There’s a reason poor people are poor — they haven’t gotten the memo.
That is the belief of philanthropist and entrepreneur John Hope Bryant, chairman and CEO of Operation HOPE, a nonprofit aimed at empowering people with the tools of financial literacy.
Bryant will speak at 2 p.m. today in the Hall of Philosophy. His presentation is titled “How the Poor Can Save Capitalism: Delivering the Memo to a New Generation of Leaders.”
Bryant likened poor people never getting the “memo” of how free enterprise and capitalism work to someone going into school without any of the necessary tools or confidence to learn.
It doesn’t matter how smart they are — they will flunk because “you know you’re missing something. You know there’s something you should know that you don’t,” Bryant said. “That’s essentially what poverty is in the modern world.”
Bryant plans to redefine the long-held notion of what poverty means in his lecture, continuing with Week Two’s Interfaith Lecture Series theme, “With Economic Justice for All.”
He will also expand upon what it means to be poor in the U.S. today; poverty has a much broader definition than just a numerical amount of money, Bryant said.
“Fifty percent of all poverty is just low self-esteem,” he said. “It’s the inability to believe in yourself.”
A belief that he grew up poor and “personal guilt” inspired Bryant’s work. Because Bryant was raised in Compton in South Central Los Angeles, he assumed his family was poor. However, his mother told him she loved him every day of his life, and Bryant’s father owned a business for more than 50 years — inspiring Bryant to start a business when he was 10 and later equipping him with the necessary confidence to become financially successful. His childhood was filled with hope, lending him a sense of opportunity.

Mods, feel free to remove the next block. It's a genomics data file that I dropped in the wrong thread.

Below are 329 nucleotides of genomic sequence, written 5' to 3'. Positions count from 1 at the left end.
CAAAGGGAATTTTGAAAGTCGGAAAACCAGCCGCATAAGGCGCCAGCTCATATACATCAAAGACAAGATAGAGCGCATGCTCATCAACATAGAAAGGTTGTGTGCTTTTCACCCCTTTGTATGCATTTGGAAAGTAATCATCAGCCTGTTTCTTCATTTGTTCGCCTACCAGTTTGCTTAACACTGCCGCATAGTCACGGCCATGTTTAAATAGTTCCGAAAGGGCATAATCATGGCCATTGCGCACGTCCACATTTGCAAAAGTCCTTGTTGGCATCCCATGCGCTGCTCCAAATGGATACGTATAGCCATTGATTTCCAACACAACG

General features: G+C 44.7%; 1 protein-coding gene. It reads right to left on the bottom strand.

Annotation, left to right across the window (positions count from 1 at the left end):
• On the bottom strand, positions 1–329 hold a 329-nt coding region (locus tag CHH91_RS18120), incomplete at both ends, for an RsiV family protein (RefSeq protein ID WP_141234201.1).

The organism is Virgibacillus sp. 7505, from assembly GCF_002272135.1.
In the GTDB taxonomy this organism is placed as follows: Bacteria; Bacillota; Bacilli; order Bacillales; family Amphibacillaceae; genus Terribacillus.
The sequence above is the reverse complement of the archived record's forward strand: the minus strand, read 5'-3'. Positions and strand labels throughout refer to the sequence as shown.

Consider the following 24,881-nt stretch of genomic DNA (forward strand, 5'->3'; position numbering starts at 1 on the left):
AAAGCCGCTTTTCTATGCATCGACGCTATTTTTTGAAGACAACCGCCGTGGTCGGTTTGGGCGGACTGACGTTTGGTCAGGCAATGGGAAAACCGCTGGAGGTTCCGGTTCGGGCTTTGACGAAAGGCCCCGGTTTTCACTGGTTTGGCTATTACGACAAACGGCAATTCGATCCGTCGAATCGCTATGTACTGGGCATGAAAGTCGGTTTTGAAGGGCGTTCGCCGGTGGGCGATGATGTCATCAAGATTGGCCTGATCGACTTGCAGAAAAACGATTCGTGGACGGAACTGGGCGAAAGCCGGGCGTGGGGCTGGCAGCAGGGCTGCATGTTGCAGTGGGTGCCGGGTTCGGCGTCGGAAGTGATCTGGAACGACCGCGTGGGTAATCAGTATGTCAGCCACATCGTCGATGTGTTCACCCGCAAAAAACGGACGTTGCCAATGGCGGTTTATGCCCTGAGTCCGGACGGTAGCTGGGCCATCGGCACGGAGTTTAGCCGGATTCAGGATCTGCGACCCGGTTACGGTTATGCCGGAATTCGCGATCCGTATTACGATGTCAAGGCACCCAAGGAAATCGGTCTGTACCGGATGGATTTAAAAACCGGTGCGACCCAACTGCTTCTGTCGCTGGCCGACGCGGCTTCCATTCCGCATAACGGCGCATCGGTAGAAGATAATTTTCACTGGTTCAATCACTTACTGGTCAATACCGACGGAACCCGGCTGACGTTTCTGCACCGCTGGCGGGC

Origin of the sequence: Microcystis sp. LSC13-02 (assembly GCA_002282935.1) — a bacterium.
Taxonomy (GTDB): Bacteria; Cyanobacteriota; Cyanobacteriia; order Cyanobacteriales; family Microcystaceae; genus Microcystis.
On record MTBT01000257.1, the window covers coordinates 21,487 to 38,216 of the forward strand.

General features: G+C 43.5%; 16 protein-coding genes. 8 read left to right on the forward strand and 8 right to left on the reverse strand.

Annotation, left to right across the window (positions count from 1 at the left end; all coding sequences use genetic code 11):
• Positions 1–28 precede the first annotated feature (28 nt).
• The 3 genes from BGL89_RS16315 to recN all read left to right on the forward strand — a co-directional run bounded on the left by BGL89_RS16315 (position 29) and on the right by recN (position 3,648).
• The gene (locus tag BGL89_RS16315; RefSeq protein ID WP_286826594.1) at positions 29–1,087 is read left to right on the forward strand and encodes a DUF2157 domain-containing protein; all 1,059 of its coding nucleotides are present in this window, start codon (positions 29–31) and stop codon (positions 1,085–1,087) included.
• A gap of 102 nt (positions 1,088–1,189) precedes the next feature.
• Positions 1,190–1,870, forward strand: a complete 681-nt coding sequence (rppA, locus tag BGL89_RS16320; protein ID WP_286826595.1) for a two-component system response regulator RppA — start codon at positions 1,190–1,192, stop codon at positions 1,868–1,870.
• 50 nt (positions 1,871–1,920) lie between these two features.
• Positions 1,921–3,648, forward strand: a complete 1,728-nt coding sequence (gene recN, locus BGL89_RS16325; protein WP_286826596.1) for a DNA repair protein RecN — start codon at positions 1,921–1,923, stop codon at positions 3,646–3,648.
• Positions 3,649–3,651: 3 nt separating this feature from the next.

“I now realize there’s a big difference between being broke and being poor,” Bryant said, explaining “broke” is economic whereas “poor” is a state of mind.
Because Bryant got out of poverty, he assumed everyone else should be able to, too. His perspective shifted, however, after the Rodney King Riots of 1992. He thought the police officers who beat up King would go to jail, and when they were acquitted, it shook him.
“My life fell apart,” Bryant said. “My values fell apart. My faith in the American Dream fell apart. And I realized I had abandoned my own neighborhood.”
Bryant then founded Operation HOPE in 1992, and went on to advise the last three sitting U.S. presidents; he is now chairman of the Subcommittee on the Underserved and Community Empowerment for the U.S. President’s Advisory Council on Financial Capability. His work aims to empower poor people with bank accounts, confidence and the ability to understand the language of money, because without those tools, citizens are “economic slaves.”
To tackle the issue of unbanked and underbanked citizens is to send a message and suggest the country is now dealing with the new form of Jim Crow, Bryant said.
At the end of his book, How the Poor Can Save Capitalism: Rebuilding the Path to the Middle Class, Bryant outlines 20 solutions to remedy poverty — a “Marshall Plan for poor people.” It is the role both of the government and the individual to help people in poverty succeed, Bryant said.
“Government must create an enabling environment, an empowering environment, to prosper,” he said. “We’ve got to get off our butts and move.”
Bryant sees reason for hope, because those living under the poverty line did not learn the language of money and then make financial mistakes; rather, they never learned the language at all, so the prospect of educating them is promising.
“It’s not like poor people got the memo and screwed up,” Bryant said. “They never got the memo ever.”